One of the biggest ironies of our time is that food has never been safer while at the same time people have never been more afraid to eat. Every day consumers around the world safely consume billions of meals. And there is a myriad of food safety regulations and organizations ensuring the safety of the food we purchase.

Here in Canada, we are globally recognized for having one of the safest food supplies in the world. Consumers are fortunate to be able to walk into grocery stores stocked full of food with more choices than ever before. And they can be confident that whatever food they choose to put in their grocery carts is safe to eat.

If we look at GMOs (genetically modified organisms) in particular, there is no product in history that has been more thoroughly researched and tested. Regulatory bodies and scientific agencies around the world agree on the safety of GMOs.

We grow herbicide-tolerant corn on our farm, which allows us to apply a weed-killing herbicide to our crop that destroys the weeds and leaves the plant healthy. This has allowed us to use a practice called conservation tillage.

Before we had access to this GMO crop, we would have to plow the field to remove the weeds, which takes time, burns fuel and can be damaging to the soil. It also allows me to plant another crop, called a cover crop, after the corn is harvested to return organic matter to the soil, conserve moisture and minimize erosion. I have significantly reduced my carbon footprint using this practice. Ultimately, we can grow more on fewer acres of land using less resources.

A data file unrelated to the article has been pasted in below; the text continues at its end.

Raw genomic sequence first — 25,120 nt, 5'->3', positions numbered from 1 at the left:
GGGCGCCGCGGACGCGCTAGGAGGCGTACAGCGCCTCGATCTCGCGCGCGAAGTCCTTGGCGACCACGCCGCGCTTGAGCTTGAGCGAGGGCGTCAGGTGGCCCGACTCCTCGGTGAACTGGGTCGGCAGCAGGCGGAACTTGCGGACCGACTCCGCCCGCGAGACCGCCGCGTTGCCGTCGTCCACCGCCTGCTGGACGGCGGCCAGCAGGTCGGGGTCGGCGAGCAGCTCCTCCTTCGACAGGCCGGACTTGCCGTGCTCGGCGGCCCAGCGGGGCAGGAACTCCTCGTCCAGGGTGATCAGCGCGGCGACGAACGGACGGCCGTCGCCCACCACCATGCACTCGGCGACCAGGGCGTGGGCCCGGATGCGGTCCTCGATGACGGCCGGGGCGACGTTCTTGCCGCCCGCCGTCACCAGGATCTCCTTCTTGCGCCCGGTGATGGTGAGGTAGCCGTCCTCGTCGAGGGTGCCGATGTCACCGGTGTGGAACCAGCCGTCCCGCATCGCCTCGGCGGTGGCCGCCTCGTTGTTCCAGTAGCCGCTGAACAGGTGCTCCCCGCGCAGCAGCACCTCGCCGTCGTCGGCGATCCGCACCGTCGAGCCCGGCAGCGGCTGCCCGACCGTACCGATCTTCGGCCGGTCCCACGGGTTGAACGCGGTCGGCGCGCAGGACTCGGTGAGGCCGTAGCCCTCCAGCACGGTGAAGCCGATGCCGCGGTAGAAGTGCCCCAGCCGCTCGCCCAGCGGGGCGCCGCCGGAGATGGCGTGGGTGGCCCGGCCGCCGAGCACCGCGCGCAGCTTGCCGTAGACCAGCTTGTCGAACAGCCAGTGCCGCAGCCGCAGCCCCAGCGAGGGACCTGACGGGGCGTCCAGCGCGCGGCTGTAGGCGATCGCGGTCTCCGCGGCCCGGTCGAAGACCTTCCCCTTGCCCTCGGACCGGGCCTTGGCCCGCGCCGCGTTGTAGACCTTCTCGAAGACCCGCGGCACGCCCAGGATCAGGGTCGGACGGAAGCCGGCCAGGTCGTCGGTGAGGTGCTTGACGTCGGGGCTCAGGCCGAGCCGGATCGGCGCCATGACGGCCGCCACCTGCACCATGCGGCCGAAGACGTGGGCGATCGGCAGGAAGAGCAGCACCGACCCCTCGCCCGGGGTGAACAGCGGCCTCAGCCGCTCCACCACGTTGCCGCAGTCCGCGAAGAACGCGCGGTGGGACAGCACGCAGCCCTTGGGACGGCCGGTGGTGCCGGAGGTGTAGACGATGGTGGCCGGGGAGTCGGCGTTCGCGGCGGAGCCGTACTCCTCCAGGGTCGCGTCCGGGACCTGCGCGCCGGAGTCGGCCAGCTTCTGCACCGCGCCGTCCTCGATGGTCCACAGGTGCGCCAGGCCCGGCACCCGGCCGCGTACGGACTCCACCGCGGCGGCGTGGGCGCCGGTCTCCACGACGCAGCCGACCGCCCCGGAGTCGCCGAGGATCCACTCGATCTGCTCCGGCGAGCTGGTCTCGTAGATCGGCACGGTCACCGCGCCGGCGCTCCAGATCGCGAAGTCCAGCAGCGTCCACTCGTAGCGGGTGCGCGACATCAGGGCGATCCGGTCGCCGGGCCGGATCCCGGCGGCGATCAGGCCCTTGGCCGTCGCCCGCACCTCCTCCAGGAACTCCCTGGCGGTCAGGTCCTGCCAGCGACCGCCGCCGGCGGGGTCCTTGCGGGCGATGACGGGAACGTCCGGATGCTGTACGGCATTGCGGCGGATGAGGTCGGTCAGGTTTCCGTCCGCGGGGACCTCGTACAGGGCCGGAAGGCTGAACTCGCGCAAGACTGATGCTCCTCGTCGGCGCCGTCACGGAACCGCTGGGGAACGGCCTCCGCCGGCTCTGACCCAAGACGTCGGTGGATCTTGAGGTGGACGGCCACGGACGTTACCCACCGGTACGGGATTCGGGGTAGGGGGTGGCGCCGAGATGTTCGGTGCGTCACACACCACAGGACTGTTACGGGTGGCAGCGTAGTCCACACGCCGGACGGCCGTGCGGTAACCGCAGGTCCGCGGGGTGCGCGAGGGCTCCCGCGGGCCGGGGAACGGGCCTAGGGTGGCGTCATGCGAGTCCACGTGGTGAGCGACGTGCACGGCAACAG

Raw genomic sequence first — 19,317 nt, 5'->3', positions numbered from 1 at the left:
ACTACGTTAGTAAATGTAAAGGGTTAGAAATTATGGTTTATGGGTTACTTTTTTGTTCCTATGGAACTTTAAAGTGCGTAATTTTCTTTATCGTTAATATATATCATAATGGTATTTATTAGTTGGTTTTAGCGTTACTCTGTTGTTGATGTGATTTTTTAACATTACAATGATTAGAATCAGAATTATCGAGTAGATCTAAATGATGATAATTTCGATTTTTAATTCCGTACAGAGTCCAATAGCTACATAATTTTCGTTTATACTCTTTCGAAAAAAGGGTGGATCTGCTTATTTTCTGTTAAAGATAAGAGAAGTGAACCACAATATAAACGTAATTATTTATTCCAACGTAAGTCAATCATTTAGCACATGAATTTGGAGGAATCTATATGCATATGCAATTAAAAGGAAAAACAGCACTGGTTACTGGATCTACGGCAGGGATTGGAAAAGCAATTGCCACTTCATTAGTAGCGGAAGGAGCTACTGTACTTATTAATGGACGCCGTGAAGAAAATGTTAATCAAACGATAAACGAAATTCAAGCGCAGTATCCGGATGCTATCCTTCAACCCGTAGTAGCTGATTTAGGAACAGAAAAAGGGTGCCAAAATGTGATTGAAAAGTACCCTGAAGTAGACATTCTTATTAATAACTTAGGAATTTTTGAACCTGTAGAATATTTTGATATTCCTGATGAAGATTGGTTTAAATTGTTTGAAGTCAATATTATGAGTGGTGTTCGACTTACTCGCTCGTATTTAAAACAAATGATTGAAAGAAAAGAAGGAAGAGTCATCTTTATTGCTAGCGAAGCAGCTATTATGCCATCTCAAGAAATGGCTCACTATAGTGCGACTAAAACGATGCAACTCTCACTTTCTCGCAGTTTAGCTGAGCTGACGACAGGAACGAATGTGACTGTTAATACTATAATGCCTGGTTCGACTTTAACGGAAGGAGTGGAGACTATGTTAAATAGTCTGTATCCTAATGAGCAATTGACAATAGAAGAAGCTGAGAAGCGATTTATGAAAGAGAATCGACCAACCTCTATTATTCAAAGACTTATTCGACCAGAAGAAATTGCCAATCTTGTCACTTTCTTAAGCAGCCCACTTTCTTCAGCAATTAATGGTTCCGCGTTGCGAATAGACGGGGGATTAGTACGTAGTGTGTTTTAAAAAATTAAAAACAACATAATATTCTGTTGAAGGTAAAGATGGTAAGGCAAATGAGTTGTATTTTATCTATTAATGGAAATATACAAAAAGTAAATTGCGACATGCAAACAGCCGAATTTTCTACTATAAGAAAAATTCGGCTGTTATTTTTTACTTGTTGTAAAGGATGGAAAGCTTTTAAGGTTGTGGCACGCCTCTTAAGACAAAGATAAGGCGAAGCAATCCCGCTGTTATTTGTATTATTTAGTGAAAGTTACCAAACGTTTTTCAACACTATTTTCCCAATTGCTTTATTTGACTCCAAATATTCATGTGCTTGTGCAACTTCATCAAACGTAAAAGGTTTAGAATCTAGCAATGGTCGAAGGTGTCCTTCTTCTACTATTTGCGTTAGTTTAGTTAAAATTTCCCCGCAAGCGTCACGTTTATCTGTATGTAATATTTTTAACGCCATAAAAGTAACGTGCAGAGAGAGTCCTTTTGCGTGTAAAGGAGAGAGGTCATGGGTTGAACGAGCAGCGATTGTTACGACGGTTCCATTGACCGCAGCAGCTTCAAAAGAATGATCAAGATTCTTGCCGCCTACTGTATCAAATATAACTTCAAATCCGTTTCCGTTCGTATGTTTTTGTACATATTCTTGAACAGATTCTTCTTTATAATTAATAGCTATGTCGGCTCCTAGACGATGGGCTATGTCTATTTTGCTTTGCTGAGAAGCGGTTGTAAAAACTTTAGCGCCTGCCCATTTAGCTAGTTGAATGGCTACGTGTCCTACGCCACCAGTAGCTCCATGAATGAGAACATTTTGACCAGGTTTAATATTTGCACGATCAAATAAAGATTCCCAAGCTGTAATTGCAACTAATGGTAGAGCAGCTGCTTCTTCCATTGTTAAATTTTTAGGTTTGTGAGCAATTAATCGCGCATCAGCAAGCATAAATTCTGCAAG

The argument can be made that Monsanto, the first company to develop herbicide-tolerant crops, has saved more topsoil than any other company in the world. GMO and Monsanto (along with all the other companies that develop genetically modified crops) are not four letter words in my books.

I plan to be in this business of farming for some time. I have been tending this soil and feeding cattle on this farm now into its third generation. I would never adopt a practice that would jeopardize its viability and more importantly its sustainability.

Dave Loewith

Dave farms in Lynden, Ontario with his brother and nephew. They milk 400 Holstein dairy cows and grow 800 acres of corn and alfalfa to feed their cows.